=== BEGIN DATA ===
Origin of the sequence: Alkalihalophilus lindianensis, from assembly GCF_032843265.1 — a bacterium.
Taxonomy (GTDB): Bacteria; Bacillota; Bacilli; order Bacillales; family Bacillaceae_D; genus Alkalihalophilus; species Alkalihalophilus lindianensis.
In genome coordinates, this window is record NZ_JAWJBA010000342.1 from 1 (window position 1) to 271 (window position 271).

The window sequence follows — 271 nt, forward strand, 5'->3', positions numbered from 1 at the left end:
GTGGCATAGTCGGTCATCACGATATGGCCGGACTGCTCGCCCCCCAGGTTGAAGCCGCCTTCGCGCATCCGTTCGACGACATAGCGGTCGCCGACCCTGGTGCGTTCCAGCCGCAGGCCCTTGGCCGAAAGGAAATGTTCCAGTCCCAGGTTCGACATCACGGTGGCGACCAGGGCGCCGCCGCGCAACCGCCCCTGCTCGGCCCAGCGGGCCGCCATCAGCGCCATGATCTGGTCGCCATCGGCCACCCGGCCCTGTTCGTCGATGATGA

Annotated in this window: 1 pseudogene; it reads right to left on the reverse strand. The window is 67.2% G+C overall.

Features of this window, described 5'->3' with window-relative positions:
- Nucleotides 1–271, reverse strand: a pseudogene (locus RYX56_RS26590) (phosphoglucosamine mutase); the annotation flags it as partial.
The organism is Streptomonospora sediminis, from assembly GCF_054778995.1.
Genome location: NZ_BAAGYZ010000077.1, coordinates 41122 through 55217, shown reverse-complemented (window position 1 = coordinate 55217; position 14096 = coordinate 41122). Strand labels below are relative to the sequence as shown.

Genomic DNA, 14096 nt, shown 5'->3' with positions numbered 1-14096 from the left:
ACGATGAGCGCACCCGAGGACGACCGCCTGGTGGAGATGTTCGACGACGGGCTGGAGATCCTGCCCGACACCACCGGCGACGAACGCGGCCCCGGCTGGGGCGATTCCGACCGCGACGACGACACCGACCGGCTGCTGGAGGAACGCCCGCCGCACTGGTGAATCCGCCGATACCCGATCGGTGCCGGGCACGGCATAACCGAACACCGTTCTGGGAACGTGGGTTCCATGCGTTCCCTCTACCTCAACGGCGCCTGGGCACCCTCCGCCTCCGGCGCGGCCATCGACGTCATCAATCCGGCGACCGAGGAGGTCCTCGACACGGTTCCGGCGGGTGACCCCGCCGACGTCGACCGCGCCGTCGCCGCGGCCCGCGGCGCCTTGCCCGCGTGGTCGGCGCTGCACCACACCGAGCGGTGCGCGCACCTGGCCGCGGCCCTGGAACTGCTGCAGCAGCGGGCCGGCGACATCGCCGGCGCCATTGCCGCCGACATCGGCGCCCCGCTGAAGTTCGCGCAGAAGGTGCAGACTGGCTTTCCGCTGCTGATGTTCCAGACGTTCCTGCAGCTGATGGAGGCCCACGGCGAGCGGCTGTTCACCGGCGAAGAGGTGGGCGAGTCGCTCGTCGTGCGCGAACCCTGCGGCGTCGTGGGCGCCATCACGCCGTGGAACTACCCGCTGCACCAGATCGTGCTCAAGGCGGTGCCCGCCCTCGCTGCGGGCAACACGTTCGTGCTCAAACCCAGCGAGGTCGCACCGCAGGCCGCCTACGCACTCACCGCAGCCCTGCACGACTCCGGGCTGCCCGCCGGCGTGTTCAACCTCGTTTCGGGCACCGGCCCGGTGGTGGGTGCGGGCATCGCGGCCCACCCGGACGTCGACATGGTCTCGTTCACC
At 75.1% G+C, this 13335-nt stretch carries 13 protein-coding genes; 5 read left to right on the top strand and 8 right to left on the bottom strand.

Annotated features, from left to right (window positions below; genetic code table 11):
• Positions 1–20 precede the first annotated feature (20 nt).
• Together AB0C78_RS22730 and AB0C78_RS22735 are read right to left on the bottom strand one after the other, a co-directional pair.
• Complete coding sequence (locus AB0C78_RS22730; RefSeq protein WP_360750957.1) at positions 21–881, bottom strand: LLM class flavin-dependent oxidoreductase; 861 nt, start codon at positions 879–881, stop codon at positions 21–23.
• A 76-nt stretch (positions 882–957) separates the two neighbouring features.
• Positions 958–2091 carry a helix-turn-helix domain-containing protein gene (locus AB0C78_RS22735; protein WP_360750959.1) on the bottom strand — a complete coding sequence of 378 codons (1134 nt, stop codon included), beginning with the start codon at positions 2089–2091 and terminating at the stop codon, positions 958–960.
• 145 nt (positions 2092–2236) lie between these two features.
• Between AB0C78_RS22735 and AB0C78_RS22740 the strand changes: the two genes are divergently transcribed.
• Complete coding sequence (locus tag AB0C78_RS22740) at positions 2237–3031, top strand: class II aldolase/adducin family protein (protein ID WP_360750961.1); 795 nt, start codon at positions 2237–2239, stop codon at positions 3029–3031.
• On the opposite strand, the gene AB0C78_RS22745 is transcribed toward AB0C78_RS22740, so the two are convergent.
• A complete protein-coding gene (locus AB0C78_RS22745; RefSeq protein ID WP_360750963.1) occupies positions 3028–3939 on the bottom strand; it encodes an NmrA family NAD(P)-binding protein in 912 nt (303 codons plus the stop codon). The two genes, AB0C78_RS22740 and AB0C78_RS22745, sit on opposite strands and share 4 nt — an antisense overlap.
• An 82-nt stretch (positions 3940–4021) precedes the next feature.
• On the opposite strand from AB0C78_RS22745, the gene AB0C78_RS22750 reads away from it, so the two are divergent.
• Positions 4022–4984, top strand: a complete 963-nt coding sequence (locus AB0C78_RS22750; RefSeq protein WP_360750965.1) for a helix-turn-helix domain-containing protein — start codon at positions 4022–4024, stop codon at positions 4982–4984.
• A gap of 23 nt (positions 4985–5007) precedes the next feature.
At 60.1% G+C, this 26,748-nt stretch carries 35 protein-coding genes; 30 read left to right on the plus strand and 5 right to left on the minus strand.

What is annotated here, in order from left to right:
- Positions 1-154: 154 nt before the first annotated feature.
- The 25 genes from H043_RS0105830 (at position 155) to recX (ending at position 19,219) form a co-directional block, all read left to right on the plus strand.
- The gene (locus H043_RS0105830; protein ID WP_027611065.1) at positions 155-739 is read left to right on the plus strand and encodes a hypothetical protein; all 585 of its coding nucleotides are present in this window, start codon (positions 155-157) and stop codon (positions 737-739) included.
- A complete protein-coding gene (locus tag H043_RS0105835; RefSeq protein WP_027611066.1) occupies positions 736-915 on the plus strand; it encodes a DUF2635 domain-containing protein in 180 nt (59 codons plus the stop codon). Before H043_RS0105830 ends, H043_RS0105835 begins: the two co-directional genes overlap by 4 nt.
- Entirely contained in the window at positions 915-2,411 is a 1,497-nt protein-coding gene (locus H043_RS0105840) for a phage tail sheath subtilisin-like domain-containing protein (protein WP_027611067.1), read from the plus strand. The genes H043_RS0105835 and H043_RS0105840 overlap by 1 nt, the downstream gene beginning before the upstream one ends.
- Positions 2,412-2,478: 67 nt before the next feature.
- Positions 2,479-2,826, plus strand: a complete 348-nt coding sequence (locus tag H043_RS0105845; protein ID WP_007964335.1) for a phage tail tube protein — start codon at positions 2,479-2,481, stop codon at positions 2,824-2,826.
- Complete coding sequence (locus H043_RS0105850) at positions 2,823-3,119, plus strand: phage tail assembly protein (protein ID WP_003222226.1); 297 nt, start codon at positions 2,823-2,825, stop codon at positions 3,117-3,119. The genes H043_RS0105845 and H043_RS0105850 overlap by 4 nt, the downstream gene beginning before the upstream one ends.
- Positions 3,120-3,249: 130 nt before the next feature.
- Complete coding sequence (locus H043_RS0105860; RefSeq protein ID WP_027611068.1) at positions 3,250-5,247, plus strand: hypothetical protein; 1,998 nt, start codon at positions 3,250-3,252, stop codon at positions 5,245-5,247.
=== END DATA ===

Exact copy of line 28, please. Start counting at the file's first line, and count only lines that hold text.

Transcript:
• A gap of 23 nt (positions 4985–5007) precedes the next feature.